Skip navigation
Skip navigation

Angiotensinogen and transforming growth factor  1: novel genes in the pathogenesis of Crohn's disease

Hume, G E; Fowler, E V; Lincoln, D; Eri, R; Templeton, D; Florin, T H; Cavanaugh, J A; Radford-Smith, G L

Description

BACKGROUND Angiotensin peptides may act locally as cytokines in several organ systems with elevated mucosal levels present in Crohn's disease. A variant in the angiotensinogen gene promoter results in increased peptide production, while transforming growth factor beta1 (TGFbeta1) codon 25 variants demonstrate variable peptide production, predisposing to fibrosis in several organs. AIMS Conduct an Australian-based analysis of the angiotensinogen-6 variant in two independent inflammatory bowel...[Show more]

dc.contributor.authorHume, G E
dc.contributor.authorFowler, E V
dc.contributor.authorLincoln, D
dc.contributor.authorEri, R
dc.contributor.authorTempleton, D
dc.contributor.authorFlorin, T H
dc.contributor.authorCavanaugh, J A
dc.contributor.authorRadford-Smith, G L
dc.date.accessioned2016-04-07T01:02:14Z
dc.date.available2016-04-07T01:02:14Z
dc.identifier.issn1468-6244
dc.identifier.urihttp://hdl.handle.net/1885/100972
dc.description.abstractBACKGROUND Angiotensin peptides may act locally as cytokines in several organ systems with elevated mucosal levels present in Crohn's disease. A variant in the angiotensinogen gene promoter results in increased peptide production, while transforming growth factor beta1 (TGFbeta1) codon 25 variants demonstrate variable peptide production, predisposing to fibrosis in several organs. AIMS Conduct an Australian-based analysis of the angiotensinogen-6 variant in two independent inflammatory bowel disease (IBD) cohorts, and examine the role of angiotensinogen-6 and TGFbeta1 codon 25 variants in shaping Crohn's disease phenotype. METHODS IBD Patients (Crohn's disease = 347, ulcerative colitis = 147) and CD families (n = 148) from two cohorts, together with 185 healthy controls were genotyped for angiotensinogen-6. Genotype-phenotype analyses were performed for both angiotensinogen-6 and TGFbeta1 codon 25. RESULTS Angiotensinogen-6 AA genotype was significantly associated with Crohn's disease (p = 0.007, OR = 2.38, CI = 1.32-4.32) in cohort 1, but not in the smaller cohort 2 (p = 0.19). The association remained significant when the two cohorts were combined (p = 0.008), and in a TDT family analysis (p = 0.03). TGF 1 codon 25 was associated with stricturing Crohn's disease (p = 0.01, OR = 2.63, CI = 1.16-5.88) and a shorter time to intestinal resection (p = 0.06). CONCLUSIONS The association of the angiotensinogen-6 variant with Crohn's disease supports a potential role for angiotensin-converting enzyme inhibitors and angiotensin II receptor antagonists in disease treatment.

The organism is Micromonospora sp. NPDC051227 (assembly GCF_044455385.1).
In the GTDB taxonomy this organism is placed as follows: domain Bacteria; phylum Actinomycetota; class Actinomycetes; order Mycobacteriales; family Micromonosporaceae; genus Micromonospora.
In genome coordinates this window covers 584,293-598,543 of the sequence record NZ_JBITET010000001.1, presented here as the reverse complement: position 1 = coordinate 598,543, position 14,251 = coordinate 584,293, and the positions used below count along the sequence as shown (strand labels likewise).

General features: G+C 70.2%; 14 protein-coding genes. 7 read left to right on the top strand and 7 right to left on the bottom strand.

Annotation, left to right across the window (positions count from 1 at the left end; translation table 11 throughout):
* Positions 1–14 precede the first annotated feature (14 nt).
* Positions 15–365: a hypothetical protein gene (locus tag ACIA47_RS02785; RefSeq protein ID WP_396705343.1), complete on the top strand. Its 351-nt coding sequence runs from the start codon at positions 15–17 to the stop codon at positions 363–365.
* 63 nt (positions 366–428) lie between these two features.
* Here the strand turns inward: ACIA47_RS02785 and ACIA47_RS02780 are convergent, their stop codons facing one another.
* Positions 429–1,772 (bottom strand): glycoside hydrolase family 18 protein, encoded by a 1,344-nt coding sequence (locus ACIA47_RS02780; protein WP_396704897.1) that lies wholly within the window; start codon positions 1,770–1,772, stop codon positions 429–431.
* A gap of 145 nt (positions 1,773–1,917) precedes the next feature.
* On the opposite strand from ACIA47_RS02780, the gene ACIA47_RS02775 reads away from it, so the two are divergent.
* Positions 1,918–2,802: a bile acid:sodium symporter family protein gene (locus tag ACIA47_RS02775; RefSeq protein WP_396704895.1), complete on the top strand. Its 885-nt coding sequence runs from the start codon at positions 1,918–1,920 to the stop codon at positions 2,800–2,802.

dc.format5 pages
dc.publisherBMJ Publishing Group
dc.rights© BMJ Publishing Group
dc.sourceJournal of Medical Genetics
dc.subjectadolescent
dc.subjectadult
dc.subjectangiotensinogen
dc.subjectaustralia
dc.subjectcase-control studies
dc.subjectcohort studies
dc.subjectcolitis, ulcerative
dc.subjectcrohn disease
dc.subjectfemale
dc.subjectgene frequency
dc.subjectgenetic predisposition to disease
dc.subjectgenetic variation
dc.subjectgenotype
dc.subjecthumans
dc.subjectinflammatory bowel diseases
dc.subjectlinkage disequilibrium
dc.subjectmale
dc.subjectphenotype
dc.subjectpolymorphism, genetic
dc.subjectpromoter regions, genetic
dc.subjecttransforming growth factor beta1
dc.titleAngiotensinogen and transforming growth factor  1: novel genes in the pathogenesis of Crohn's disease
dc.typeJournal article
local.description.notesImported from ARIES
local.identifier.citationvolume43
dc.date.issued2006
local.identifier.absfor110311
local.identifier.ariespublicationu4324024xPUB25
local.publisher.urlhttp://www.bmj.com/company/
local.type.statusPublished Version
local.contributor.affiliationHume, G E, Queensland Institute of Medical Research, Australia
local.contributor.affiliationFowler, Elizabeth V, Queensland Institute of Medical Research, Australia
local.contributor.affiliationLincoln, D J, Queensland Institute of Medical Research, Australia
local.contributor.affiliationTempleton, D, Royal Brisbane and Women's Hospital, Australia
local.contributor.affiliationFlorin, T H, Mater Adult Hospital , Australia
local.contributor.affiliationCavanaugh, Juleen, College of Medicine, Biology and Environment, CMBE ANU Medical School, ANU Medical School, The Australian National University
local.contributor.affiliationRadford-Smith, Graham, Royal Brisbane Hospital, Australia
local.identifier.essn1468-6244
local.bibliographicCitation.issue10
local.bibliographicCitation.startpagee51
local.identifier.doi10.1136/jmg.2005.040477
dc.date.updated2016-06-14T09:01:50Z
local.identifier.scopusID2-s2.0-38149075439
CollectionsANU Research Publications

Download

There are no files associated with this item.


Items in Open Research are protected by copyright, with all rights reserved, unless otherwise indicated.

Updated:  19 May 2020/ Responsible Officer:  University Librarian/ Page Contact:  Library Systems & Web Coordinator